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This chapter is from the book

3.2 Extreme Testing

This testing philosophy is best articulated by the Extreme Programming (XP) methodology, wherein it is fundamental (see [BECK00]). On the subject of testing, XP says:

  • Development of tests should precede development of code.

  • All requirements should be turned into tests.

  • All tests should be automated.

  • The software should pass all its tests at the end of every day.

  • All bugs should get turned into tests.

If you've not yet applied these principles to the development of a new project, you're in for a life-altering experience when you first give them an honest try. Because your development speed will take off like a termite in a lumberyard.

Perl wholeheartedly embraces this philosophy, thanks largely to the efforts in recent years of a group of people including Michael Schwern, chromatic, and others. Because of their enthusiasm and commitment to the testing process, the number of tests that are run when you build Perl from the source and type "make test" has increased from 5,000 in Perl 5.004_04 (1997) to 70,000 in the current development version of Perl 5.9.0 (2004). That's right, a 14-fold increase.

True to the Perl philosophy, these developers exercised extreme laziness in adding those thousands of tests (see sidebar). To make it easier to create tests for Perl, they created a number of modules that can in fact be used to test anything. We'll take a look at them shortly.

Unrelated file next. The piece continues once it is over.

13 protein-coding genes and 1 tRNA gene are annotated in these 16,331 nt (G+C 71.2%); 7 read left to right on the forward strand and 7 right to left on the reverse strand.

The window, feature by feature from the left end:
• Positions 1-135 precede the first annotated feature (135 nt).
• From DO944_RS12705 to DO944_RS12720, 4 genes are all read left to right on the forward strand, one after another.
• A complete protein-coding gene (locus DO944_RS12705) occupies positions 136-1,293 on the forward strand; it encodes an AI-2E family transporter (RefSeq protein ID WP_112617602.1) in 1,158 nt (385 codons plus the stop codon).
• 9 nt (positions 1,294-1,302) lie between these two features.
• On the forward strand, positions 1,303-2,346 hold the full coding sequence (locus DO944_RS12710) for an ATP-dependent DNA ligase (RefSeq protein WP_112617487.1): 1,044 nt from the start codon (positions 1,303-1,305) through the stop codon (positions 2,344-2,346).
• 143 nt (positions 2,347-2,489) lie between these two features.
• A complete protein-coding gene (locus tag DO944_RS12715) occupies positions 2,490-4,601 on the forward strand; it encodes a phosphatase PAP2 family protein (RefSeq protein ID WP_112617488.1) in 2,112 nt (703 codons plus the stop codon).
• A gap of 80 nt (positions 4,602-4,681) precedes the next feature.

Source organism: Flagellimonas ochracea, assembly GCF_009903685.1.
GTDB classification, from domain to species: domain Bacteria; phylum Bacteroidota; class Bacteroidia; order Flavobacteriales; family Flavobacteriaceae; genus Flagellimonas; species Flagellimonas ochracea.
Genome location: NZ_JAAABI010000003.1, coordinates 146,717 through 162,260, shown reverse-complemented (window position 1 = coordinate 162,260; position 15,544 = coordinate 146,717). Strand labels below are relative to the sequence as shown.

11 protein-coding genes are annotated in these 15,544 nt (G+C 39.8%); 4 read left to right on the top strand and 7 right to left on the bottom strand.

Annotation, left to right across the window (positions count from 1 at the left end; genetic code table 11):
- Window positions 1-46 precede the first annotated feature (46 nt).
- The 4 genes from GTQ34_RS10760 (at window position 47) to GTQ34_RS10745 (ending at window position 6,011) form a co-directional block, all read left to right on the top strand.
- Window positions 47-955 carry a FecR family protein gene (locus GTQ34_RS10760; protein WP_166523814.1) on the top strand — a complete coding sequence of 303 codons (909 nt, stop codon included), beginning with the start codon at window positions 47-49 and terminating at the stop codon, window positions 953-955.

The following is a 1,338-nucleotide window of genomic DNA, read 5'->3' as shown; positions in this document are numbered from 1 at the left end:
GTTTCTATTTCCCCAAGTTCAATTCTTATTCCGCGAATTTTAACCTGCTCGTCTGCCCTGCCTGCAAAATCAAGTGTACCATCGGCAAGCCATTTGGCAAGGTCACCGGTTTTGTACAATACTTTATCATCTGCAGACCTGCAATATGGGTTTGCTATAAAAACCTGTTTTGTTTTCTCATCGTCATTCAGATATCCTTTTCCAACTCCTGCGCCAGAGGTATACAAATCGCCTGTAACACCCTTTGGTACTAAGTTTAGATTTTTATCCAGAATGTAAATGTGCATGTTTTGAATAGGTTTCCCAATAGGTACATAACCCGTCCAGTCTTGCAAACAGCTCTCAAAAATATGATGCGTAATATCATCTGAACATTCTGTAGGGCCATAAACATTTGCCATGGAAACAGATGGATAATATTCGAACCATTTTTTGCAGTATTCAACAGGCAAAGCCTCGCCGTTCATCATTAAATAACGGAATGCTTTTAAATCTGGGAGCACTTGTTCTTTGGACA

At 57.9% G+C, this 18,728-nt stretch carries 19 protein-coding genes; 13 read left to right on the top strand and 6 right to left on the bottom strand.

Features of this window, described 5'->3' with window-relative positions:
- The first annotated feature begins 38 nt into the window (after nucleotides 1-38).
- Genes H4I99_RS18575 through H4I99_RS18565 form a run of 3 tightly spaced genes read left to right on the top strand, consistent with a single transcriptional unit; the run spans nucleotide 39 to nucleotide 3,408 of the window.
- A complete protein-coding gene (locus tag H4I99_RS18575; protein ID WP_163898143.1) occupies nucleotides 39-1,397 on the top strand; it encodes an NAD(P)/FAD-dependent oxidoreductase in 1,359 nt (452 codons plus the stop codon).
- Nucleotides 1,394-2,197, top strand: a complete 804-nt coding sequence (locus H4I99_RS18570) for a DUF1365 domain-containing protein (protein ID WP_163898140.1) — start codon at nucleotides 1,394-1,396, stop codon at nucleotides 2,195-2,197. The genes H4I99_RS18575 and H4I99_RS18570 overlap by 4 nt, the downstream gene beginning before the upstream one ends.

What is it about this technology that brings such joy to the developer's heart? It provides a safety net, that's what. Instead of perennially wondering whether you've accidentally broken some code while working on an unrelated piece, you can make certain at any time. If you want to make a radical change to some interface, you can be sure that you've fixed all the dependencies because every scenario that you care about will have been captured in a test case, and running all the tests is as simple as typing "make test". One month into creating a new system that comprised more than a dozen modules and as many programs, I had built up a test suite that ran nearly 600 tests with that one command, all by adding the tests as I created the code they tested. When I made a radical change to convert one interface from functional to object-oriented, it took only a couple of hours because the tests told me when I was done.

This technique has been around for many years, but under the label regression testing, which sounds boring to anyone who can even figure out what it means.1 However, using that label can be your entrance ticket to respectability when trying to convince managers of large projects that you know what you're talking about.

What's this about laziness? Isn't that a pejorative way to describe luminaries of the Perl universe?

Actually, no; they'd take it as a compliment. Larry Wall enumerated three principal virtues of Perl programmers:

  1. Laziness: "Hard work" sounds, well, hard. If you're faced with a mindless, repetitive task—such as running for public office—then laziness will make you balk at doing the same thing over and over again. Instead of stifling your creative spirit, you'll cultivate it by inventing a process that automates the repetitive task. If the Karate Kid had been a Perl programmer, he'd have abstracted the common factor from "wax on" and "wax off" shortly before fetching an orbital buffer. (Only to get, er, waxed, in the tournament from being out of shape. But I digress.)

  2. Impatience: There's more than enough work to do in this business. By being impatient to get to the next thing quickly, you'll not spend unnecessary time on the task you're doing; you'll find ways to make it as efficient as possible.